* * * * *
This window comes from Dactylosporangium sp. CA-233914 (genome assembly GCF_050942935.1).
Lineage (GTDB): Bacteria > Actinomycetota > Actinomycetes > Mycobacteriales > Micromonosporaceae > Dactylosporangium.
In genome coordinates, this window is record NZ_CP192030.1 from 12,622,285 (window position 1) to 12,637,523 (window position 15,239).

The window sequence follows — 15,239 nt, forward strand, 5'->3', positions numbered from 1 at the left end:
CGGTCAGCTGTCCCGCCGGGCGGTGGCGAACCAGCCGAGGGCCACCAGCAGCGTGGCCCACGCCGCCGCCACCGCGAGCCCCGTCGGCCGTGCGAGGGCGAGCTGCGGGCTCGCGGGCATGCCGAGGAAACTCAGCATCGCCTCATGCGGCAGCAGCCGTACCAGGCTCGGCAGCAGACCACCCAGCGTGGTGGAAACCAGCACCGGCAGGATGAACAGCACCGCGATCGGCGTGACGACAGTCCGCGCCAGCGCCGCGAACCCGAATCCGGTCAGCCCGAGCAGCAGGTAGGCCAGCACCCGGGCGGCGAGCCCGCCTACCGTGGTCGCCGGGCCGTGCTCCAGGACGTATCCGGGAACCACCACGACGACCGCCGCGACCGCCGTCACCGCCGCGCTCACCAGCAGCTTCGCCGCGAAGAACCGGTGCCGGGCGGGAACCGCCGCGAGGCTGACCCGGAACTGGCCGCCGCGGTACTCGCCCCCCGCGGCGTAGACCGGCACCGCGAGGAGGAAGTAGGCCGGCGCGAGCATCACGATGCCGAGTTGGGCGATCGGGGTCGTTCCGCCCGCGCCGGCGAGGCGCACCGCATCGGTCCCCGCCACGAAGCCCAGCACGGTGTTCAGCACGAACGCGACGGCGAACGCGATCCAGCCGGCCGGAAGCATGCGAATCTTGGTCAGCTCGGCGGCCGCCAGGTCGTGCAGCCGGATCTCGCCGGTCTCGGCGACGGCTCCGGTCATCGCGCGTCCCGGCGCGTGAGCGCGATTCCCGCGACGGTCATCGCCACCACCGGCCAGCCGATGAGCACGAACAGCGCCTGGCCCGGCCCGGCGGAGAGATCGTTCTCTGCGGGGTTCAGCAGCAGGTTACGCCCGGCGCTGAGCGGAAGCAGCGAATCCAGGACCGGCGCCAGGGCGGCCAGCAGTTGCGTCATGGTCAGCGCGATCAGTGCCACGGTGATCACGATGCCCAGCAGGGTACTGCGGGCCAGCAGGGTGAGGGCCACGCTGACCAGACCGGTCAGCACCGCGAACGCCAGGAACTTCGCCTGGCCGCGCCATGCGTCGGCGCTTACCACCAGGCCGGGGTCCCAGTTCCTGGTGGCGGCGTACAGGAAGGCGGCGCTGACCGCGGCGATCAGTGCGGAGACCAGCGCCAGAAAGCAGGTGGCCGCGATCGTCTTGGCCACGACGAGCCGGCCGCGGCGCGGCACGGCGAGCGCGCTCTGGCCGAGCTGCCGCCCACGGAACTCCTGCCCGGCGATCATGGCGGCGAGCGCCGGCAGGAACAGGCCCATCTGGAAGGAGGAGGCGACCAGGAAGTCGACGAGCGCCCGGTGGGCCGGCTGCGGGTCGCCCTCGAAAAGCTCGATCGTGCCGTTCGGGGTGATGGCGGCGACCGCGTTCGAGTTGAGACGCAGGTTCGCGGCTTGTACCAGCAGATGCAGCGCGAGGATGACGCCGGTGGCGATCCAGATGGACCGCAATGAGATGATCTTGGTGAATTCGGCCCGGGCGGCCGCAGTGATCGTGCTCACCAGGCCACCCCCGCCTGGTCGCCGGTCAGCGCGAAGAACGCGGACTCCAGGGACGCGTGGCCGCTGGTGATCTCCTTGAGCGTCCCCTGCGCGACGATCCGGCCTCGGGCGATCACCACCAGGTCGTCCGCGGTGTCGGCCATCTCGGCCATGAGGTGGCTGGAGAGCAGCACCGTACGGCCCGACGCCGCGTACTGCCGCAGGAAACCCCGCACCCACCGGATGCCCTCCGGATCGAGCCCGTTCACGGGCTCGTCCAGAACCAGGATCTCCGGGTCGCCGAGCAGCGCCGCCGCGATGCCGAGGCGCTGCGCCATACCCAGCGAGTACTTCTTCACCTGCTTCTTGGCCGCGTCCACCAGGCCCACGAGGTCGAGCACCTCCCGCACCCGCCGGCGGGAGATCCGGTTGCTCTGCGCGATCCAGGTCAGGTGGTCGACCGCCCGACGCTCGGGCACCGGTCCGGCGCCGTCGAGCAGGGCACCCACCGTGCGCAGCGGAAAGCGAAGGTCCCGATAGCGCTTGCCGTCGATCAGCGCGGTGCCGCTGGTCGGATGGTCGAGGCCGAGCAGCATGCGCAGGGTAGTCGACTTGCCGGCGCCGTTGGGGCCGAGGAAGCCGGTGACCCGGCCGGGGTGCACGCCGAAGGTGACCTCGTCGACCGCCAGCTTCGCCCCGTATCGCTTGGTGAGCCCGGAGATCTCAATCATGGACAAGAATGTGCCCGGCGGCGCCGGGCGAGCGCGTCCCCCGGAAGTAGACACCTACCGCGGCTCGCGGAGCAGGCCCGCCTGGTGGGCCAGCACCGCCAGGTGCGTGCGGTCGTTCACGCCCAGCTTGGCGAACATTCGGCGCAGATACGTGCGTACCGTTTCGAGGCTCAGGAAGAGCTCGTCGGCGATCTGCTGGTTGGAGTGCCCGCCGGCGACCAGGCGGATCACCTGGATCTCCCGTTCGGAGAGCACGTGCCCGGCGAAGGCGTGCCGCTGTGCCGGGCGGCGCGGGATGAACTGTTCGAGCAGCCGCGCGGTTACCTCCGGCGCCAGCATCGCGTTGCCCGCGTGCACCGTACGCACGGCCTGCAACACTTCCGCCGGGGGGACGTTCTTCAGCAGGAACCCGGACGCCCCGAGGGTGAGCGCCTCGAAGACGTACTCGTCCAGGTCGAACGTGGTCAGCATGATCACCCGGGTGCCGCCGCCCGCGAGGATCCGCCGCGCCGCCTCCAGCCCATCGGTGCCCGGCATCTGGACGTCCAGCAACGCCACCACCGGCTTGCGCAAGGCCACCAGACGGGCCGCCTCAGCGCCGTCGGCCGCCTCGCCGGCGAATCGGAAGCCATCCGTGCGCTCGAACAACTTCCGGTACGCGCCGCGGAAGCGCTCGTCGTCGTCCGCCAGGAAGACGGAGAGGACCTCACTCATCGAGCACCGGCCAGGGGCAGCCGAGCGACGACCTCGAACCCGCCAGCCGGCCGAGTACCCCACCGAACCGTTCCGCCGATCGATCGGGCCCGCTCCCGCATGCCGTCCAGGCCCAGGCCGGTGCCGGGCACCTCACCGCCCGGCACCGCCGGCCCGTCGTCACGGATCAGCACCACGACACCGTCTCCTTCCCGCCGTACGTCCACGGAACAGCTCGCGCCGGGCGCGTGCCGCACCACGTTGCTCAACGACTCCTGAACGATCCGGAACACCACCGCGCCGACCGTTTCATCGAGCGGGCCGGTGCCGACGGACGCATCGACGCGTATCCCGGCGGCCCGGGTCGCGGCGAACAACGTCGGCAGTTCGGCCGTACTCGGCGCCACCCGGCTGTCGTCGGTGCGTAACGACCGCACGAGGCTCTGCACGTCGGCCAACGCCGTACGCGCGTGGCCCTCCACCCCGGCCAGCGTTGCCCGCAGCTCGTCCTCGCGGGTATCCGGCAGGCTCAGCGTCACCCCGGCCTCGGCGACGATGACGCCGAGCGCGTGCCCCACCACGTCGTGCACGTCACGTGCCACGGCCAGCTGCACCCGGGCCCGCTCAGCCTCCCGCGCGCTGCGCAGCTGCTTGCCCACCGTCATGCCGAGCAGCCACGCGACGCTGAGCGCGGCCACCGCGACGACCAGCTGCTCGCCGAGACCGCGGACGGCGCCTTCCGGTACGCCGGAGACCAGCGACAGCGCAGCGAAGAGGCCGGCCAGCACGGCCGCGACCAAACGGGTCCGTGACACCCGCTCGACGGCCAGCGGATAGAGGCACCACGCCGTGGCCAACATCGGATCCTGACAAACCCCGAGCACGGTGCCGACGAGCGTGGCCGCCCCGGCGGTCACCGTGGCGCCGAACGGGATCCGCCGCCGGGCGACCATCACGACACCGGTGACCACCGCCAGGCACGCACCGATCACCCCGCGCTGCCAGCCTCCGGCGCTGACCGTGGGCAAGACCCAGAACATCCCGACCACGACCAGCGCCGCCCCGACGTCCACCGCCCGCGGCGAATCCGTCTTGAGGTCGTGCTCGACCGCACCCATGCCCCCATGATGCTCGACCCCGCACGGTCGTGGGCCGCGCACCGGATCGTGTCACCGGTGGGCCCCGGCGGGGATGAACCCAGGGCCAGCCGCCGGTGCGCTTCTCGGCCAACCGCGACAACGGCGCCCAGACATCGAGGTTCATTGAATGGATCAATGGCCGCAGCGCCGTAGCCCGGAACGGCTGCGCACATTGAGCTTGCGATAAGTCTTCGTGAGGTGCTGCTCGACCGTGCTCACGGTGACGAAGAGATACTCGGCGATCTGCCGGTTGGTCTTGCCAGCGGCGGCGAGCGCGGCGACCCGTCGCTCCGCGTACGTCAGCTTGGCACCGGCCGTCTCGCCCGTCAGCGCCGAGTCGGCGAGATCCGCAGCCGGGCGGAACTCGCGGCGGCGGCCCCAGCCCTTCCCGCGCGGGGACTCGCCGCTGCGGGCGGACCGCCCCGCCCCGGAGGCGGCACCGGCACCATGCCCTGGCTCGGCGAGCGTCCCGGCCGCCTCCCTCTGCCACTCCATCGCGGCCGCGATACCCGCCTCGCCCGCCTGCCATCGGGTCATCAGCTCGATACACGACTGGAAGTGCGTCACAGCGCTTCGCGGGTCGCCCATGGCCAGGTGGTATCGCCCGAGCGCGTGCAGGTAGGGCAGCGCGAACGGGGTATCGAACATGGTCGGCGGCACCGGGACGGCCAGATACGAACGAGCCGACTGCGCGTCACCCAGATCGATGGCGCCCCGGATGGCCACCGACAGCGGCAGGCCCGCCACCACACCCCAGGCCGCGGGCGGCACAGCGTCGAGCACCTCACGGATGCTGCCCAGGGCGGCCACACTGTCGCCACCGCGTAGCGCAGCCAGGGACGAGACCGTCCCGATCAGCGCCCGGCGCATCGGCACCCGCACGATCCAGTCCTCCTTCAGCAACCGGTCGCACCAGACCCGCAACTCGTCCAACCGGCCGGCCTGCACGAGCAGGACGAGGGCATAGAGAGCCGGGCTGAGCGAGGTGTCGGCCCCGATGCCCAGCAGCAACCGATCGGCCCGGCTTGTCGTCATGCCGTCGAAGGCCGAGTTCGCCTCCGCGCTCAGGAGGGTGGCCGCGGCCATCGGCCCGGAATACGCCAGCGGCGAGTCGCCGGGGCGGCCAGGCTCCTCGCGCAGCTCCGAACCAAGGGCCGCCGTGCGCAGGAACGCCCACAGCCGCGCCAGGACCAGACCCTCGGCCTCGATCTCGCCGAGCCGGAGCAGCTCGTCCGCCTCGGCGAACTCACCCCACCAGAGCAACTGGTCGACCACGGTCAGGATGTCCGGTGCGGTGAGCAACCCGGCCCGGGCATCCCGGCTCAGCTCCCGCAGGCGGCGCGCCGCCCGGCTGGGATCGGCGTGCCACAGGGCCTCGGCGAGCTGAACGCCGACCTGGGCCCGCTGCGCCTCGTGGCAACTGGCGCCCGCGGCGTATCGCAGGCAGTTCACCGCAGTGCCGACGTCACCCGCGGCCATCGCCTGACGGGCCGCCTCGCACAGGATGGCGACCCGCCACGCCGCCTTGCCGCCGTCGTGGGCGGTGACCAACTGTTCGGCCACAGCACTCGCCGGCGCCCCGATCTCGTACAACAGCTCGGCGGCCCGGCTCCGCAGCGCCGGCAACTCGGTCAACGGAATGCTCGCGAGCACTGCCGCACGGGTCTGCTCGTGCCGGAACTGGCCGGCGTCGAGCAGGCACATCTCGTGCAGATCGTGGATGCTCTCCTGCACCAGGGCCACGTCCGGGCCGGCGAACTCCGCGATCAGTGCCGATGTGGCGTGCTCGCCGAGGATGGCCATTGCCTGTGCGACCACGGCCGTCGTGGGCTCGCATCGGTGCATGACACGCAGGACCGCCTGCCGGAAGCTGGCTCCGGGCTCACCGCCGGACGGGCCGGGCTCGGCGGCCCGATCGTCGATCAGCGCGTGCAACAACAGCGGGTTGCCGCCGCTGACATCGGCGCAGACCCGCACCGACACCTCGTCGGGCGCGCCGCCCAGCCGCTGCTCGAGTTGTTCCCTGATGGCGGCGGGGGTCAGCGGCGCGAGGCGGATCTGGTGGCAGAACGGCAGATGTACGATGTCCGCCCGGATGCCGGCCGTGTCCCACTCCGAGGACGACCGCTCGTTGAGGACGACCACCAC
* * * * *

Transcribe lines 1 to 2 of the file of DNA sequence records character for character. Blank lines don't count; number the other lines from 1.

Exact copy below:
This window comes from Dactylosporangium sp. CA-233914 (genome assembly GCF_050942935.1).
Lineage (GTDB): Bacteria > Actinomycetota > Actinomycetes > Mycobacteriales > Micromonosporaceae > Dactylosporangium.